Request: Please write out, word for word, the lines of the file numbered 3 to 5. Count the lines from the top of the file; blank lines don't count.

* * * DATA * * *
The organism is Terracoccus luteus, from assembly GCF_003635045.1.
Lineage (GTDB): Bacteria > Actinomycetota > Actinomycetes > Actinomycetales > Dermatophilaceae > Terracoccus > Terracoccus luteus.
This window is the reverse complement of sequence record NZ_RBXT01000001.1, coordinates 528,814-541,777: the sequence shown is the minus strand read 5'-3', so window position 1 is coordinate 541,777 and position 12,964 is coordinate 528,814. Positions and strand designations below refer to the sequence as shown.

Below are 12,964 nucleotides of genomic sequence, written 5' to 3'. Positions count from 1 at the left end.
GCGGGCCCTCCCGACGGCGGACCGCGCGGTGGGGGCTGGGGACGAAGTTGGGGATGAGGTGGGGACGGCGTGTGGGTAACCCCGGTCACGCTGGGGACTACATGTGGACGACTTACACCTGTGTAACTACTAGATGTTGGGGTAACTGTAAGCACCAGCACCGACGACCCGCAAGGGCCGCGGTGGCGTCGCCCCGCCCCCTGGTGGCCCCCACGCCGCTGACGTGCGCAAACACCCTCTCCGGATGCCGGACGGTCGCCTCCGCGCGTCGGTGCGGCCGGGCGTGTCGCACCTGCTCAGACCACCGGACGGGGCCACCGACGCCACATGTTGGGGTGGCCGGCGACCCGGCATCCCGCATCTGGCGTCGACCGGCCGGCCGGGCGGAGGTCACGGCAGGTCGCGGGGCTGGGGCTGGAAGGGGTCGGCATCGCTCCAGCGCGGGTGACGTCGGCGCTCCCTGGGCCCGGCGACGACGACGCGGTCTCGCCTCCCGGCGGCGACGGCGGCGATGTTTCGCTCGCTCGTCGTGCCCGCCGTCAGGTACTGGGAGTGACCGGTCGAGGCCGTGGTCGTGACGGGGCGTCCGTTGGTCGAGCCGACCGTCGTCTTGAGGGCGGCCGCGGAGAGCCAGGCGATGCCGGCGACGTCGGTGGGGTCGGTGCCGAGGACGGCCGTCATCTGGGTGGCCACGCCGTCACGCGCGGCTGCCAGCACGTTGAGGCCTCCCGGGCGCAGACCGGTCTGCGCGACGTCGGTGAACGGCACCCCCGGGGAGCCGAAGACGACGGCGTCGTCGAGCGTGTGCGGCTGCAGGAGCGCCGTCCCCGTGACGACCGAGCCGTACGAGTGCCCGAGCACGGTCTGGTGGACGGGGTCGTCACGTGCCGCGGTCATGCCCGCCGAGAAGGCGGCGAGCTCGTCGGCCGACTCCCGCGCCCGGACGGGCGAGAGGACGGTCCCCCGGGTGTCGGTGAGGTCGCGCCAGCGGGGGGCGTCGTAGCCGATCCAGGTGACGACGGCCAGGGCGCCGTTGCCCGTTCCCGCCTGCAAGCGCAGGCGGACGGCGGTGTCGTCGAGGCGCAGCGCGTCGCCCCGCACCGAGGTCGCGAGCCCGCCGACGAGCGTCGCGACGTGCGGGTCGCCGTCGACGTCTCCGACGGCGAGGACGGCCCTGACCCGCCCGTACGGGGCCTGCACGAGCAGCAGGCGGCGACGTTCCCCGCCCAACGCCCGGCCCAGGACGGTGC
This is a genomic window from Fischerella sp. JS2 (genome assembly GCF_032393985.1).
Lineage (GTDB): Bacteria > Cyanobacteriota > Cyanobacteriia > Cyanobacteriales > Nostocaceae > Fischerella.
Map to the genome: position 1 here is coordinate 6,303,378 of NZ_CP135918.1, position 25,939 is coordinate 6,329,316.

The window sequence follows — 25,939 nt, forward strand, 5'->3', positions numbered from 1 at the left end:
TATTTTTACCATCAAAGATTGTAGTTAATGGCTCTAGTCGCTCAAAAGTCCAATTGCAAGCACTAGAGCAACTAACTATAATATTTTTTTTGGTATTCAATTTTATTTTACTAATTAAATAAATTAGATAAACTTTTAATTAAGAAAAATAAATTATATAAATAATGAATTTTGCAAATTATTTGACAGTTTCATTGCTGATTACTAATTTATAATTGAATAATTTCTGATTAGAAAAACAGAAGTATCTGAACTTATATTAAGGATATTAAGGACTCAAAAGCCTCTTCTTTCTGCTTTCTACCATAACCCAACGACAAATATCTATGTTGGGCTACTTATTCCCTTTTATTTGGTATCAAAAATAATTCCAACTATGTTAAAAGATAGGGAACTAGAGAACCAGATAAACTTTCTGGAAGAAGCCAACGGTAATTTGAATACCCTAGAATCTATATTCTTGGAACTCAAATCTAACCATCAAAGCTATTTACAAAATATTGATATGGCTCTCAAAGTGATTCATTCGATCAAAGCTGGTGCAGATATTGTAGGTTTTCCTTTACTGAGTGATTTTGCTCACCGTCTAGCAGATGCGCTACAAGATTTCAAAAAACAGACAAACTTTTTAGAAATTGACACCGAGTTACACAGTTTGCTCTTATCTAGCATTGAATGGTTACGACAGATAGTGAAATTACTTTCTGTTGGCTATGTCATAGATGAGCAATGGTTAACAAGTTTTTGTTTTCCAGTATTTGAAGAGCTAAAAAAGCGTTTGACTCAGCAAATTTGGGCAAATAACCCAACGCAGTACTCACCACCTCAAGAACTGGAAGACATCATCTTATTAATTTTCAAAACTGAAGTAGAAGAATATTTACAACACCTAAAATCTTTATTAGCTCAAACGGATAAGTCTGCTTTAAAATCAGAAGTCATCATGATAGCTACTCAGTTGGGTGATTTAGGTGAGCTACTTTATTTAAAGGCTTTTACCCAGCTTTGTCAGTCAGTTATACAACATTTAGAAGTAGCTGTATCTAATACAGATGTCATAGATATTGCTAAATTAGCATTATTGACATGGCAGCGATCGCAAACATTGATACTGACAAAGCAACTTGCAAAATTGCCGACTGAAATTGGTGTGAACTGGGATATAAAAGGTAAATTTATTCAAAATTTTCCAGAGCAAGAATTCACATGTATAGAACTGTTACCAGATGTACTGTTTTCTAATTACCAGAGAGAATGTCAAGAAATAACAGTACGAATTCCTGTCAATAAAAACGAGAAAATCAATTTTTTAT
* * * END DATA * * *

This window is the reverse complement of sequence record NZ_RBXT01000001.1, coordinates 528,814-541,777: the sequence shown is the minus strand read 5'-3', so window position 1 is coordinate 541,777 and position 12,964 is coordinate 528,814. Positions and strand designations below refer to the sequence as shown.

Below are 12,964 nucleotides of genomic sequence, written 5' to 3'. Positions count from 1 at the left end.
GCGGGCCCTCCCGACGGCGGACCGCGCGGTGGGGGCTGGGGACGAAGTTGGGGATGAGGTGGGGACGGCGTGTGGGTAACCCCGGTCACGCTGGGGACTACATGTGGACGACTTACACCTGTGTAACTACTAGATGTTGGGGTAACTGTAAGCACCAGCACCGACGACCCGCAAGGGCCGCGGTGGCGTCGCCCCGCCCCCTGGTGGCCCCCACGCCGCTGACGTGCGCAAACACCCTCTCCGGATGCCGGACGGTCGCCTCCGCGCGTCGGTGCGGCCGGGCGTGTCGCACCTGCTCAGACCACCGGACGGGGCCACCGACGCCACATGTTGGGGTGGCCGGCGACCCGGCATCCCGCATCTGGCGTCGACCGGCCGGCCGGGCGGAGGTCACGGCAGGTCGCGGGGCTGGGGCTGGAAGGGGTCGGCATCGCTCCAGCGCGGGTGACGTCGGCGCTCCCTGGGCCCGGCGACGACGACGCGGTCTCGCCTCCCGGCGGCGACGGCGGCGATGTTTCGCTCGCTCGTCGTGCCCGCCGTCAGGTACTGGGAGTGACCGGTCGAGGCCGTGGTCGTGACGGGGCGTCCGTTGGTCGAGCCGACCGTCGTCTTGAGGGCGGCCGCGGAGAGCCAGGCGATGCCGGCGACGTCGGTGGGGTCGGTGCCGAGGACGGCCGTCATCTGGGTGGCCACGCCGTCACGCGCGGCTGCCAGCACGTTGAGGCCTCCCGGGCGCAGACCGGTCTGCGCGACGTCGGTGAACGGCACCCCCGGGGAGCCGAAGACGACGGCGTCGTCGAGCGTGTGCGGCTGCAGGAGCGCCGTCCCCGTGACGACCGAGCCGTACGAGTGCCCGAGCACGGTCTGGTGGACGGGGTCGTCACGTGCCGCGGTCATGCCCGCCGAGAAGGCGGCGAGCTCGTCGGCCGACTCCCGCGCCCGGACGGGCGAGAGGACGGTCCCCCGGGTGTCGGTGAGGTCGCGCCAGCGGGGGGCGTCGTAGCCGATCCAGGTGACGACGGCCAGGGCGCCGTTGCCCGTTCCCGCCTGCAAGCGCAGGCGGACGGCGGTGTCGTCGAGGCGCAGCGCGTCGCCCCGCACCGAGGTCGCGAGCCCGCCGACGAGCGTCGCGACGTGCGGGTCGCCGTCGACGTCTCCGACGGCGAGGACGGCCCTGACCCGCCCGTACGGGGCCTGCACGAGCAGCAGGCGGCGACGTTCCCCGCCCAACGCCCGGCCCAGGACGGTGC